An Incentive to Learn
How effective are cash transfer programs at expanding access to education in the developing world?
In global development circles, it’s long been understood that providing money to poor households when they do things like send children to school or get children vaccinated can fight poverty and meet broader social goals in the short term. But neither educators nor economists have known much about whether these conditional cash transfer (CCT) programs can make a difference over time in high-poverty communities.
Now, some evidence is emerging that they can. Building upon his past analysis of CCT programs in Bogota, Colombia, Harvard Graduate School of Education economist Felipe Barrera-Osorio has found that these programs — depending on their structure — can increase educational attainment for as many as eight years after the incentives were provided.
Tracking long-term outcomes for enrollees in his original study, which began in 2005 and was first reported in 2011, Barrera-Osorio has now found improvements years after families’ participation in the CCT programs had ended. He found that the programs — which had been designed to spur secondary enrollment — significantly increased the tertiary enrollment of low-income students, the first study to document such an effect.
CCT programs are used around the world — in both the developing world and in wealthy nations — to reduce poverty and encourage a variety of goals, including school attendance and achievement. They’ve been the subject of considerable attention from researchers and policymakers, but most of the assessment thus far has focused on short-term impacts. By drawing on his earlier study, which implemented and compared varyingly structured CCT programs, Barrera-Osorio’s new work provides rare evidence about long-term educational effects of CCTs. The findings are detailed in a paper currently under review for publication.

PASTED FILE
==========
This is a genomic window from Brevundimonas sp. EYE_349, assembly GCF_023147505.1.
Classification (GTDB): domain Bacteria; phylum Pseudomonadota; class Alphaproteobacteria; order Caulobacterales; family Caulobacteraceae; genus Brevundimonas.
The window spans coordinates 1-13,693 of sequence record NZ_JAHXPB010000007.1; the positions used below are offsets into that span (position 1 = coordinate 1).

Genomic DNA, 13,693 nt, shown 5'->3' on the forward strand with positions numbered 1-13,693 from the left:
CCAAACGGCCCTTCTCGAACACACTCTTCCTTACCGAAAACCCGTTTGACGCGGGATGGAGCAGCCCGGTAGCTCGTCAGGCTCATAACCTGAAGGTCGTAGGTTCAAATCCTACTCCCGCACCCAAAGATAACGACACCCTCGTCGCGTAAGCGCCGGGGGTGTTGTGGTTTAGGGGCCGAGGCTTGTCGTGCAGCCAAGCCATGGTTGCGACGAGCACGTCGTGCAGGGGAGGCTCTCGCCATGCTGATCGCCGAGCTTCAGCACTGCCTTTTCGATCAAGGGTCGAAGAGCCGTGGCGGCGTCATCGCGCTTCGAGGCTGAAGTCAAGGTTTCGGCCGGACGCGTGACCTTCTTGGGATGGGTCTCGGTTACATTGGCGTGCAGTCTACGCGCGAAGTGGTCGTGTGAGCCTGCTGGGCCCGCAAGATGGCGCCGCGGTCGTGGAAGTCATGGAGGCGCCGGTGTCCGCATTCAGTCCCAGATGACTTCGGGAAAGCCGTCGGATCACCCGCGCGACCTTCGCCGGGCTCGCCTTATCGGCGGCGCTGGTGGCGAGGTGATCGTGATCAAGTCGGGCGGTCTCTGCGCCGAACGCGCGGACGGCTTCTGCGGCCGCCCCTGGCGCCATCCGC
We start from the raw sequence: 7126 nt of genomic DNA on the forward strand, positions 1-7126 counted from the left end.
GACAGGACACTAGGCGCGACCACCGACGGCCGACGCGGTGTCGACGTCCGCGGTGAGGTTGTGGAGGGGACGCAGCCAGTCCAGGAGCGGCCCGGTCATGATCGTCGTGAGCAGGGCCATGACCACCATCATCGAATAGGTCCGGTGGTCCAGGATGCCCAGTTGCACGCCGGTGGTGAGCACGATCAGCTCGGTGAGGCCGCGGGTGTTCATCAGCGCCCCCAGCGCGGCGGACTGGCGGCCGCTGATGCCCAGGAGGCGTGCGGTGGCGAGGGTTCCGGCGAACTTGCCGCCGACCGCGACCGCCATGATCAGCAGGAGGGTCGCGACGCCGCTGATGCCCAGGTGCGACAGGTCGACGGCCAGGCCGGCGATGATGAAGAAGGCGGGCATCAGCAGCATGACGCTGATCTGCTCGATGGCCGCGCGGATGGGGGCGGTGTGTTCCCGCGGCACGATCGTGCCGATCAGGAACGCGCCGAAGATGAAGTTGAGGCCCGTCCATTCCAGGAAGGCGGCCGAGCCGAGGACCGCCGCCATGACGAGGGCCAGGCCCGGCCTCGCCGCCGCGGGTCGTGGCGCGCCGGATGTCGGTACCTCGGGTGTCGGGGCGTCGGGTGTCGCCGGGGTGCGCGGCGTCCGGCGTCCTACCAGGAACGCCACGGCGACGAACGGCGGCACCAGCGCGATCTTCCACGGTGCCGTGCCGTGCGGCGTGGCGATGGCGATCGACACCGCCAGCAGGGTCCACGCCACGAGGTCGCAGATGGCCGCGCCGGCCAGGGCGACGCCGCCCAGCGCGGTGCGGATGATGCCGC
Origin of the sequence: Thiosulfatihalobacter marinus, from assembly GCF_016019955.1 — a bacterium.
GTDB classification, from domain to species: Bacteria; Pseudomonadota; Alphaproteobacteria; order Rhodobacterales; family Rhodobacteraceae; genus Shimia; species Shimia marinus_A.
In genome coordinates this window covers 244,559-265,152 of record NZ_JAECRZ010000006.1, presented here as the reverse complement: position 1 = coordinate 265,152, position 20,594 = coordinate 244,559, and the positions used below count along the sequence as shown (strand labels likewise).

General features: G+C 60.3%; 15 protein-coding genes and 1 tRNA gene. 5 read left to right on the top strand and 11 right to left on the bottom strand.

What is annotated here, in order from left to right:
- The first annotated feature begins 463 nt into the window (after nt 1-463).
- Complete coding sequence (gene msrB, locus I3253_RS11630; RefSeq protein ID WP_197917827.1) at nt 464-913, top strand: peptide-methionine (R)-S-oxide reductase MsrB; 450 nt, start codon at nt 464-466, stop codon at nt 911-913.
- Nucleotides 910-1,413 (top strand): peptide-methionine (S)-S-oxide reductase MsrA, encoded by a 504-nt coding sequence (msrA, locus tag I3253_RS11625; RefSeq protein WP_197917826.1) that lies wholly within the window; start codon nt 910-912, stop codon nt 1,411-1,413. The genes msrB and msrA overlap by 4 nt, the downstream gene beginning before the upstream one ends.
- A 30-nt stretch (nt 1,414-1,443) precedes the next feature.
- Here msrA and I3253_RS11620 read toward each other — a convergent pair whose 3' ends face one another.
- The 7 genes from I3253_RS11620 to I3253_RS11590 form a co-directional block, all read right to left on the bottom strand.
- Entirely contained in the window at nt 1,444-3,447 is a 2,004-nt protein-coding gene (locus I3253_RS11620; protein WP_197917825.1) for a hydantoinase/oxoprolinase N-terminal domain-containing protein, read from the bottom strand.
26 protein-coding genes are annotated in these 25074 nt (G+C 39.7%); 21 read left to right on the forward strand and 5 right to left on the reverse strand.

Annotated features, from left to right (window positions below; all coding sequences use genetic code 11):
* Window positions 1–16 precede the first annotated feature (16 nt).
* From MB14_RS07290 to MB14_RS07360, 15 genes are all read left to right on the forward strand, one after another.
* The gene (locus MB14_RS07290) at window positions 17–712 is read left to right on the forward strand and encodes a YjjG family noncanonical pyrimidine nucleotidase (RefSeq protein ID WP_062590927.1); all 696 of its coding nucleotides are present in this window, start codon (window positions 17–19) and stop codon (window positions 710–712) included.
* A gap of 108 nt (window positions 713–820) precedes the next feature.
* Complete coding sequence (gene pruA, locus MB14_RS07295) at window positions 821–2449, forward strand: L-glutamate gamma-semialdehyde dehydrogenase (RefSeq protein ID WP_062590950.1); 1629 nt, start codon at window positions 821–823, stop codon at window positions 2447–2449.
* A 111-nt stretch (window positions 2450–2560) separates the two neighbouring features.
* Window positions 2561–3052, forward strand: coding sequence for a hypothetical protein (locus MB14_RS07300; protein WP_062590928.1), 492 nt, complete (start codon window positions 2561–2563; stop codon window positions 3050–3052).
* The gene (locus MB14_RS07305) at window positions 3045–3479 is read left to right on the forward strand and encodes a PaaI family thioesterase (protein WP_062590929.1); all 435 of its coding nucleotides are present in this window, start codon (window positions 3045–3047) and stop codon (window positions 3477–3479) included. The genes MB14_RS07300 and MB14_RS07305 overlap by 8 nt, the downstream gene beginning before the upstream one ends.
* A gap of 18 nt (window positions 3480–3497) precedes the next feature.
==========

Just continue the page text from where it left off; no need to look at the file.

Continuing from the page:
Both the short- and long-term analyses support one of Barrera-Osorio’s key experimental innovations — that changing the payment structure of the CCT can help policymakers generate more significant results. He compared a standard CCT model — providing a fixed bimonthly transfer conditional on secondary school enrollment and continued attendance — with one that forces families to save almost one-third of the stipend each month until the time at which they have to make enrollment decisions for the following academic year. Even though the total amount of the stipend didn’t change, the structural change — withholding some of the money — sharply boosted enrollment.
In a brief mention of the work in a recent piece on the World Bank’s new behavioral approaches to global development, The Economist took note of how such small policy tweaks — rooted in observation of how people actually behave, rather than in an expectation that they’ll behave rationally — may change the way development policy is implemented and assessed.
And yet more research is needed to analyze the effectiveness of these and similar educational incentives, Barrera-Osorio says. “These programs are very important in the developing world, but there are still open questions,” he says. “The effects on achievement from these programs are quite mixed; some programs rendered positive results, others null results. So the question is, why this differential effect? Does it depend on the complementarity of the supply of education? Does it depend solely on the effort of the families?”
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